After 40 years of Americans trying to end workplace discrimination on the basis of sexual orientation and gender identity, the Senate voted on Monday to move forward with the Employment Non-Discrimination Act (ENDA).
In principle, there is nothing mysterious or complicated about ENDA. In fact, it has a very straightforward goal: to ban employers from discriminating against American workers on the grounds of their sexual orientation or gender identity. Current federal law prohibits discrimination on the basis of race, national origin, disability, and gender, so why not extend the same rights to LGBT workers?
However, there's a lot of public debate going on, and there will likely be much heated discussion before (and if) the bill is passed. So what’s the main challenge, really? To overcome tons of misleading information that is popping up everywhere on the web under the guise of "family values," let's consider some important facts:
The Washington Post reported on Monday that House leader John Boehner (R-Ohio) opposes ENDA, which could put the bill's fate in jeopardy. He believes the bill is unnecessary and “will increase frivolous litigation and cost American jobs, especially small business jobs.”
However, the vast majority of American businesses support the bill and have similar work-related protections to those in ENDA. In fact, 96.6% of Fortune 500 companies have taken steps to prevent discrimination against LGBT workers. If corporate America manages to agree with the need to have non-discrimination policies in the workplace, trust me, it's probably because it won't affect their bottom line.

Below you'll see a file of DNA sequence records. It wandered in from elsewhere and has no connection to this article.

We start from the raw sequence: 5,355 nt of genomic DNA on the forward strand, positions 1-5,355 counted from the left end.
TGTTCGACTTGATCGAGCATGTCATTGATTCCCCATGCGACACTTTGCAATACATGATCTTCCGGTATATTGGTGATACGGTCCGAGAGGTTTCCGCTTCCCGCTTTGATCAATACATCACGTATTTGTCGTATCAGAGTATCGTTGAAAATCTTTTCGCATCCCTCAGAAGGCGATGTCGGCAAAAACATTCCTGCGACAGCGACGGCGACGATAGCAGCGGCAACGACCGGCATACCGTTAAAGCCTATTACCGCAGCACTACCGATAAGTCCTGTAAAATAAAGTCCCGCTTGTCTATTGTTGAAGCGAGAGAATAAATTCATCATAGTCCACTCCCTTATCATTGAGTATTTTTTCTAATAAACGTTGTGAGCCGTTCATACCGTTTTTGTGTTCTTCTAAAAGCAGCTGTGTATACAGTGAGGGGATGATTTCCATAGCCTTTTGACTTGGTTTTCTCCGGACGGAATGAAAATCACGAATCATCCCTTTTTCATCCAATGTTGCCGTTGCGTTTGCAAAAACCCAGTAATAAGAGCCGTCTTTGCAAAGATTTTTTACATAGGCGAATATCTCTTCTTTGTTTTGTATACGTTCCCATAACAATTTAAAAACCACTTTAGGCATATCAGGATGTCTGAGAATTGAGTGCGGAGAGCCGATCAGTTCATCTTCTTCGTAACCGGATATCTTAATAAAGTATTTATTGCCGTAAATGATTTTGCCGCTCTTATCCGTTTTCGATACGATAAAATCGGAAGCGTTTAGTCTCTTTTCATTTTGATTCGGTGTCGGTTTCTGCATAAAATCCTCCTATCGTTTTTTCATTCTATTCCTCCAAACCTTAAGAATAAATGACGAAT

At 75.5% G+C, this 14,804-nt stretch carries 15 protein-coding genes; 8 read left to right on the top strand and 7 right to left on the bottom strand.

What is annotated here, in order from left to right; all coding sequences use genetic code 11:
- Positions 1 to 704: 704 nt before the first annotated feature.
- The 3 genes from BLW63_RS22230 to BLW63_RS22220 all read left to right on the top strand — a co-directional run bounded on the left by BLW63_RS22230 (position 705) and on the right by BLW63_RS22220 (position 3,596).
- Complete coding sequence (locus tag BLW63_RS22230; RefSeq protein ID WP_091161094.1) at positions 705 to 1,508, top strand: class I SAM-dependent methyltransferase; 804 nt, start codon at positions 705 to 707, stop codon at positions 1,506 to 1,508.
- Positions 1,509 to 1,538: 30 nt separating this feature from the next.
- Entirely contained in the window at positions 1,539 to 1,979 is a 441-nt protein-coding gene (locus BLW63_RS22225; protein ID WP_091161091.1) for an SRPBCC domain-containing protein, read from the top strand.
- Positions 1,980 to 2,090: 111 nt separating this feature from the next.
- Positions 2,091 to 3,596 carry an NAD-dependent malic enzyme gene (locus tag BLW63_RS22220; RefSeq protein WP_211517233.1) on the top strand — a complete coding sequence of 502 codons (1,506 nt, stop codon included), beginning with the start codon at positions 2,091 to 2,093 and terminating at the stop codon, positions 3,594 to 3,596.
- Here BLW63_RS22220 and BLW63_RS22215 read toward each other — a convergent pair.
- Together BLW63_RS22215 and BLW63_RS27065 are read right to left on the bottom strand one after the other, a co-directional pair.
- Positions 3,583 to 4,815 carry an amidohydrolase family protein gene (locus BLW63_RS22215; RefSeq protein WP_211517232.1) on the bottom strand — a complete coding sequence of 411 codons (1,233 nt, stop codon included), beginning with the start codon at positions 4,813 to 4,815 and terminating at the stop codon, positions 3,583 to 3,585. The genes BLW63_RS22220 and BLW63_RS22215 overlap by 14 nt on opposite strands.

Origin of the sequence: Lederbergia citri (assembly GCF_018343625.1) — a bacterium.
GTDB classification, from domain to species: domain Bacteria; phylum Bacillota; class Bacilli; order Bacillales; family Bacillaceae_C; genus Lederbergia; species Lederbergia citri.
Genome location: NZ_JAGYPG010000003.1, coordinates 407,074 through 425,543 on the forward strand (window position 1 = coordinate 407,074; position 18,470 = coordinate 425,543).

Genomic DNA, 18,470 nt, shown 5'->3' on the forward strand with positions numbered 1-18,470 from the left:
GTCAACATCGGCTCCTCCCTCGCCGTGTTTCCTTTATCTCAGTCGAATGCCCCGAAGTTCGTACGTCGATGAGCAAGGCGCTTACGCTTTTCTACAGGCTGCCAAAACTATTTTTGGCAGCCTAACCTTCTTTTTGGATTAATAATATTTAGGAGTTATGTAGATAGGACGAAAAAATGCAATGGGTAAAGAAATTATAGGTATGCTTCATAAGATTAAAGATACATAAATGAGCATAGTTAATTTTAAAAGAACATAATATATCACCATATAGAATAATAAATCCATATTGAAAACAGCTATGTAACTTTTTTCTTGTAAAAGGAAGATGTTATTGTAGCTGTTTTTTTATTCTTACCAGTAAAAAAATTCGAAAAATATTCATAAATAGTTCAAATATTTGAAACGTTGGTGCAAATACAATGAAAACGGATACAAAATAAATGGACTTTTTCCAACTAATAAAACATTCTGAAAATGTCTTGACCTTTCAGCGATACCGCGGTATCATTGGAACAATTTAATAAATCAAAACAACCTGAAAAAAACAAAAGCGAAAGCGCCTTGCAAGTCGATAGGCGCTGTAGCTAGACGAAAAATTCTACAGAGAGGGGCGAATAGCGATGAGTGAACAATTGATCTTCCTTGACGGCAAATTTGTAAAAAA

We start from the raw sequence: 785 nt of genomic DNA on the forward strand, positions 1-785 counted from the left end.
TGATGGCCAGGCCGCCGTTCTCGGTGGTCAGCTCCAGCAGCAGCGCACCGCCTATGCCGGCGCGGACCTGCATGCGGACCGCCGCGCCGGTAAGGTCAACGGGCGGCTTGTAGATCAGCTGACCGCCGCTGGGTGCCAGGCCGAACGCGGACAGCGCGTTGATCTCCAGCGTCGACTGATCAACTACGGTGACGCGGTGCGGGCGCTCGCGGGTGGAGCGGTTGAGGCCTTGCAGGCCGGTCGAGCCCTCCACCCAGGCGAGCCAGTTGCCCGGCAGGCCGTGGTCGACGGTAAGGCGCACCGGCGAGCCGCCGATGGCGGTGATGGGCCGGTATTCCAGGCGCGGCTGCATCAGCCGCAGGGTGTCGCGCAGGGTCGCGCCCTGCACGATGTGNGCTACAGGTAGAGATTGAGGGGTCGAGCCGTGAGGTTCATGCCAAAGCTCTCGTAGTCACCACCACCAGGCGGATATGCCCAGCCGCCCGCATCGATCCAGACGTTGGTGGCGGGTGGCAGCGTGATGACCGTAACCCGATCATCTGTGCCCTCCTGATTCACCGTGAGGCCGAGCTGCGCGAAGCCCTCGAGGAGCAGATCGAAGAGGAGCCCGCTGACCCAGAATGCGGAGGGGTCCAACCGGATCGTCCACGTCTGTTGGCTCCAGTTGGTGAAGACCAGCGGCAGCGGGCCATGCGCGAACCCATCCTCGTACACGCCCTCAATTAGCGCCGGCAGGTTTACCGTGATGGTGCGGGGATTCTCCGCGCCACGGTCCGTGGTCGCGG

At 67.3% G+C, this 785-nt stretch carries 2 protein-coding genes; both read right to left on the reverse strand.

To Mr. Boehner: the only thing the bill will kill is your own prejudice, not jobs.
Despite efforts from conservative groups such as Family Research Council Action to shoot down the bill, the vast majority of Americans support ENDA. In the above graph, you can see that majorities in all 50 states support ENDA-like legislation.
According to a May poll by the Public Religion Research Institute, nearly three-quarters (73%) of Americans favor protecting gay men and lesbians from workplace discrimination. As this infographic shows, Republicans, independents, Democrats, and even Christian groups, stand behind the bill:
The liberal group Right Wing Watch reported this week that radio host Bryan Fischer told his listeners, "We should discriminate against people based on their deviant sexual behavior." According to Fischer's conclusion, ENDA grants special rights to LGBT individuals with "no protection in here for heterosexuals, none whatsoever..."
What Fischer doesn't know, among other things, is that there is a long history of employment discrimination against LGBT individuals in the United States. A study conducted from the mid-1980s to mid-1990s by The Williams Institute revealed that "16% to 68% of LGBT respondents reported experiencing employment discrimination at some point in their lives." For transgender workers, these numbers are even more revealing, with 78% reporting threats of physical violence and harassment. As this image bellow suggests, most transgendered and gay workers lack comprehensive protection against workplace discrimination:
Contrary to what Fischer says, ENDA is not about "special" protections. The bill is about job opportunity and fairness for all, including his example of the poor heterosexual white man who suffers from severe discrimination at work (was he talking about himself?).
Bear in mind: ENDA simply adds sexual orientation and gender identity to the list of of characteristics that legal practices already protect from discrimination in the workplace, including race, religion, gender and disability.